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Decoding some popular monsoon staples

From momos to bhajas to the good old Maggi

Vidisha Bathwal   |   Published 29.07.21, 02:45 AM

Growing up, the first whiff of petrichor sent a tizzy of activity amongst us siblings. The arrival of the monsoons was a much sought after time of the year — a time when our mother would warn us against the ill effects of getting drenched in the torrid downpours that were a daily feature, and we would rush to defy her orders, with such vigour that the rains would practically dance with us.

What followed were bouts of coughs and colds — which brought on an onslaught of delicious soups and broths to alleviate the ailments.


Calcutta rains have a romance about them. The skies turn a deep blue teetering on grey as the rain clouds gather in. A clap of thunder later, the water falls as though from an open tap with a gasket gone rogue. The pitter-patter of raindrops always bring about cups of tea and freshly prepared samosas. A crisp shell with the softest potatoes, spicy bits of ginger, and peanuts contrasting with the bland canvas the aloo provided. A piping hot mouthful inside cheeks cold with the cool rainy air. Samosas aren’t ideal math-mates, because you can never count how many you can eat at a go. They just keep disappearing from the plate, waiting for a new batch to emerge, fragrant from the kitchen.

Mummy wouldn’t allow us to jump in muddy puddles either —and the only time we could not be stopped is when we were off to school. Shoes and socks in hand, the splash of a hawai chappal sploshing in a fresh pool of water is the sound childhoods are made of — and of course, the sound of the jhal muri thonga being crushed after its contents was hurriedly consumed. It’s always been a mystery to me how the vendor managed to keep his muri so crisp, in weather so humid it made my hair give competition to curly fries.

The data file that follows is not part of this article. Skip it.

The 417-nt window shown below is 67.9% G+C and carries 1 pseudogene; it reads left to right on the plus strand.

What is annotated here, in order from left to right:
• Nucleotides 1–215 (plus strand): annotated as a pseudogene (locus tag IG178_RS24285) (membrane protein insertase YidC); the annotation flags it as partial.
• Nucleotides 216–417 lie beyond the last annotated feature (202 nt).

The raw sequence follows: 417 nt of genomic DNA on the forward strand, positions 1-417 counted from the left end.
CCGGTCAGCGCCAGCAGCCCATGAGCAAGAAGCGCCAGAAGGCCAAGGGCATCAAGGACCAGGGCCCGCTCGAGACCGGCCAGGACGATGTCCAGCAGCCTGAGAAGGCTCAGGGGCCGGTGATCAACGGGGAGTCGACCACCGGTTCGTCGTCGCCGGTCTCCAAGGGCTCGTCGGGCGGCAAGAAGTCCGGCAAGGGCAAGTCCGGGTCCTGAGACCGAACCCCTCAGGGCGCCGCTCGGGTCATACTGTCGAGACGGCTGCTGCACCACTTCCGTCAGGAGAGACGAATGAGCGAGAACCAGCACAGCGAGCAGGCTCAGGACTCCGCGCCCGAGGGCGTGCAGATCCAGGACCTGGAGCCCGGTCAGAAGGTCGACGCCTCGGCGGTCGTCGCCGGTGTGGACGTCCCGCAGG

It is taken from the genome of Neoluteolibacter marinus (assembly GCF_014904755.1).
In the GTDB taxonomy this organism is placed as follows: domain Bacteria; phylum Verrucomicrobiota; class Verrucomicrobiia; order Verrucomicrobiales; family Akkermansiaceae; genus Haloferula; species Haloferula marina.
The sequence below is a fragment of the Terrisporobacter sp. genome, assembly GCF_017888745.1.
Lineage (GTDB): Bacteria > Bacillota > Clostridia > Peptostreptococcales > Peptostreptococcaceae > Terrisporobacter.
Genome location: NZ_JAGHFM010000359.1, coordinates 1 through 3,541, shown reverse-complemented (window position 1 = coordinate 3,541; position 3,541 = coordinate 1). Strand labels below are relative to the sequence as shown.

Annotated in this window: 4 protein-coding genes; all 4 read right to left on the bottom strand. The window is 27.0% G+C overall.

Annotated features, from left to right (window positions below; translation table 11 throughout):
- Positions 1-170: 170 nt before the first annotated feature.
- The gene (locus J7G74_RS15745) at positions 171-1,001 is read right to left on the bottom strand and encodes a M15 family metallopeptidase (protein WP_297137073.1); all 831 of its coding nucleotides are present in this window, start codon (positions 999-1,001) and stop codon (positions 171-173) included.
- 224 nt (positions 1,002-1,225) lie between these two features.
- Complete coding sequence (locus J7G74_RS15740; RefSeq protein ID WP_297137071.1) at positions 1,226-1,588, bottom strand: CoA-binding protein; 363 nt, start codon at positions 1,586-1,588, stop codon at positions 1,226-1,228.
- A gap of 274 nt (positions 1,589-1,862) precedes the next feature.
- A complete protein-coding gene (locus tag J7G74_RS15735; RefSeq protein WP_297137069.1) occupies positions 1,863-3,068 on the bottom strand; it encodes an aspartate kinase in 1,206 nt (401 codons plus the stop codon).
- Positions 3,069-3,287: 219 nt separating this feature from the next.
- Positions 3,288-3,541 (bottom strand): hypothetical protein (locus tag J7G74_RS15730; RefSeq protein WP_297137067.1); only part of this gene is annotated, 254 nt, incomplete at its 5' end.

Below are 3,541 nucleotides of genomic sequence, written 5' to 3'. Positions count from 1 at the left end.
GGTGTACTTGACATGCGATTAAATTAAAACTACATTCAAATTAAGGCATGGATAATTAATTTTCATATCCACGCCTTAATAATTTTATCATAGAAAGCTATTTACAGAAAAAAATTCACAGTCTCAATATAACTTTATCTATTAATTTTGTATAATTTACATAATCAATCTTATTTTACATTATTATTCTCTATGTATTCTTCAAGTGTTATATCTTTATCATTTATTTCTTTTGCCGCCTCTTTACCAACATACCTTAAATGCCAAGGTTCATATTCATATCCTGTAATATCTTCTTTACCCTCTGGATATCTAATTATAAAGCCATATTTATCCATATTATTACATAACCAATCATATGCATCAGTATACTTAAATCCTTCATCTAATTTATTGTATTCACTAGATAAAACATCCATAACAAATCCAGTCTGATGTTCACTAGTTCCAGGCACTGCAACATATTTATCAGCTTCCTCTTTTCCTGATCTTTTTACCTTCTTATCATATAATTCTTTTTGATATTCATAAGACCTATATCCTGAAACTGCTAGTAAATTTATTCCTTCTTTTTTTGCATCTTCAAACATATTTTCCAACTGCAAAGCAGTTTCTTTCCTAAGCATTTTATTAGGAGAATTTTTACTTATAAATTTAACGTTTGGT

Oh now I’m just tempting myself too much! Curly fries, spicy fries, wedges, and their French sibling — all are perfect mates to a hot cuppa tea.


The thing I miss the most these days is street food. Standing on the corner of a pavement, a ghughni wallah dishing out steaming hot split pea soup, tempered with the most divine spices and that tangy tamarind chutney, just as an Ambassador splashes my feet with murky water — are memories that take me back to simpler times.

There is something about street food that eating indoors just doesn’t compare to. The excitement of the unplanned mid-meal snack is a joy unparalleled.

Walking along the book-lined stretch near Golpark, one may catch the whiff of the ever so familiar aloo’r chop. Garlic and crushed red chillies do the tango inside a besan-battered fritter, completed only by the crunch of the ubiquitous muri. This and cha are a match made in foodie heaven. Cha just happens to be one of those things that pop up everywhere on a rainy day.

Beguni, (eggplant fritters), peyaji (onion fritters), and pakoras (vegetable fritters) make up the trio of deep-fried delicacies that start as humble vegetables and are elevated to godly status in a few swift moves — of course, accompanied by cha.

Another hot favorite on the curbside is char-grilled bhutta —India’s answer to “corn on the cob”, crusted with lemon and a spicy salt.


You cannot spell monsoon without Maggi. The steam rising from a bowl of this two-minute delicacy has invited many a fork to its irresistible charm. Whether you like it soupy or dry, there’s no denying the siren call of this bowl of noodles at this time of the year.

Momos are yet another steamy hot delight that always hit the spot with their silky thin covers stuffed with a delicious filling, served with tear-inducing chilli sauce — an excellent antidote to colds!

If you’re not hungry yet, perhaps a plate of kachori-sabji might do the trick. My sister and I would wolf down a few plates of this treat as kids... belmi kachoris and steaming hot potato curry can make any rainy-day blues go away!